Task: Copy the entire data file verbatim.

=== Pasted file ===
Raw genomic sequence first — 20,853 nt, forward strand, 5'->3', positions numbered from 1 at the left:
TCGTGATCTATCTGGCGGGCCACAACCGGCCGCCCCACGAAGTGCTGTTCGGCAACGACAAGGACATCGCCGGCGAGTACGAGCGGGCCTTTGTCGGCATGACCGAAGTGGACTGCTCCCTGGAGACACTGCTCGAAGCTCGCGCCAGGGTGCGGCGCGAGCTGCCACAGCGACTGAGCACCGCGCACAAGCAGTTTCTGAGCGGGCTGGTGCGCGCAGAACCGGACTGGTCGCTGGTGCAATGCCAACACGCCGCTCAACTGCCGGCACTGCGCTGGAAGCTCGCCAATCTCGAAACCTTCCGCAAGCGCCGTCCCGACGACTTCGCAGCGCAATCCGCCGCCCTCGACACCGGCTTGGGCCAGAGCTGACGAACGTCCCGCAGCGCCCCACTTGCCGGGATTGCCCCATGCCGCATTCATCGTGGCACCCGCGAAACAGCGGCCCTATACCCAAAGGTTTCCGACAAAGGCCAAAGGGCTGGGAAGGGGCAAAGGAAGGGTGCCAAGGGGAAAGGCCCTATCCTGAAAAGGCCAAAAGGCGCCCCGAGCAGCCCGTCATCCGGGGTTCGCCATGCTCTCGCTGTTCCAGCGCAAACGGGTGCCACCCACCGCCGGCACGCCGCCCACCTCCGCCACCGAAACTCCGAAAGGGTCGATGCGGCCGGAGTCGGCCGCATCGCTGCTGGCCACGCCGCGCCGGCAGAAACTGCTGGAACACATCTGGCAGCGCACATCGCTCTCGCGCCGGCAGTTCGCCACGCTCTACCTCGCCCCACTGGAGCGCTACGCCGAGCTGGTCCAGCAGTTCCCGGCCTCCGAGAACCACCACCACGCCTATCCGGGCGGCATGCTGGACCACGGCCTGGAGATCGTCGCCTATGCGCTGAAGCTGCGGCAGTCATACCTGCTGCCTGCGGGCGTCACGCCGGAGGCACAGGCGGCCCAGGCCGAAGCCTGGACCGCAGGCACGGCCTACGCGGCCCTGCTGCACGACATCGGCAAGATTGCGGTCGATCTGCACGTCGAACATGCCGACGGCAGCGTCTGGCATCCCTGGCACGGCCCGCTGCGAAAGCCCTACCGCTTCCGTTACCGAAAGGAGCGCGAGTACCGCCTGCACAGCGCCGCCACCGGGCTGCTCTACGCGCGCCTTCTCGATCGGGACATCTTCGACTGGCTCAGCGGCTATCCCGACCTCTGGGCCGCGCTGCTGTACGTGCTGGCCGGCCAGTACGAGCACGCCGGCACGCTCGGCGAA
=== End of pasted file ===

Raw genomic sequence first — 20,853 nt, forward strand, 5'->3', positions numbered from 1 at the left:
TCGTGATCTATCTGGCGGGCCACAACCGGCCGCCCCACGAAGTGCTGTTCGGCAACGACAAGGACATCGCCGGCGAGTACGAGCGGGCCTTTGTCGGCATGACCGAAGTGGACTGCTCCCTGGAGACACTGCTCGAAGCTCGCGCCAGGGTGCGGCGCGAGCTGCCACAGCGACTGAGCACCGCGCACAAGCAGTTTCTGAGCGGGCTGGTGCGCGCAGAACCGGACTGGTCGCTGGTGCAATGCCAACACGCCGCTCAACTGCCGGCACTGCGCTGGAAGCTCGCCAATCTCGAAACCTTCCGCAAGCGCCGTCCCGACGACTTCGCAGCGCAATCCGCCGCCCTCGACACCGGCTTGGGCCAGAGCTGACGAACGTCCCGCAGCGCCCCACTTGCCGGGATTGCCCCATGCCGCATTCATCGTGGCACCCGCGAAACAGCGGCCCTATACCCAAAGGTTTCCGACAAAGGCCAAAGGGCTGGGAAGGGGCAAAGGAAGGGTGCCAAGGGGAAAGGCCCTATCCTGAAAAGGCCAAAAGGCGCCCCGAGCAGCCCGTCATCCGGGGTTCGCCATGCTCTCGCTGTTCCAGCGCAAACGGGTGCCACCCACCGCCGGCACGCCGCCCACCTCCGCCACCGAAACTCCGAAAGGGTCGATGCGGCCGGAGTCGGCCGCATCGCTGCTGGCCACGCCGCGCCGGCAGAAACTGCTGGAACACATCTGGCAGCGCACATCGCTCTCGCGCCGGCAGTTCGCCACGCTCTACCTCGCCCCACTGGAGCGCTACGCCGAGCTGGTCCAGCAGTTCCCGGCCTCCGAGAACCACCACCACGCCTATCCGGGCGGCATGCTGGACCACGGCCTGGAGATCGTCGCCTATGCGCTGAAGCTGCGGCAGTCATACCTGCTGCCTGCGGGCGTCACGCCGGAGGCACAGGCGGCCCAGGCCGAAGCCTGGACCGCAGGCACGGCCTACGCGGCCCTGCTGCACGACATCGGCAAGATTGCGGTCGATCTGCACGTCGAACATGCCGACGGCAGCGTCTGGCATCCCTGGCACGGCCCGCTGCGAAAGCCCTACCGCTTCCGTTACCGAAAGGAGCGCGAGTACCGCCTGCACAGCGCCGCCACCGGGCTGCTCTACGCGCGCCTTCTCGATCGGGACATCTTCGACTGGCTCAGCGGCTATCCCGACCTCTGGGCCGCGCTGCTGTACGTGCTGGCCGGCCAGTACGAGCACGCCGGCACGCTCGGCGAA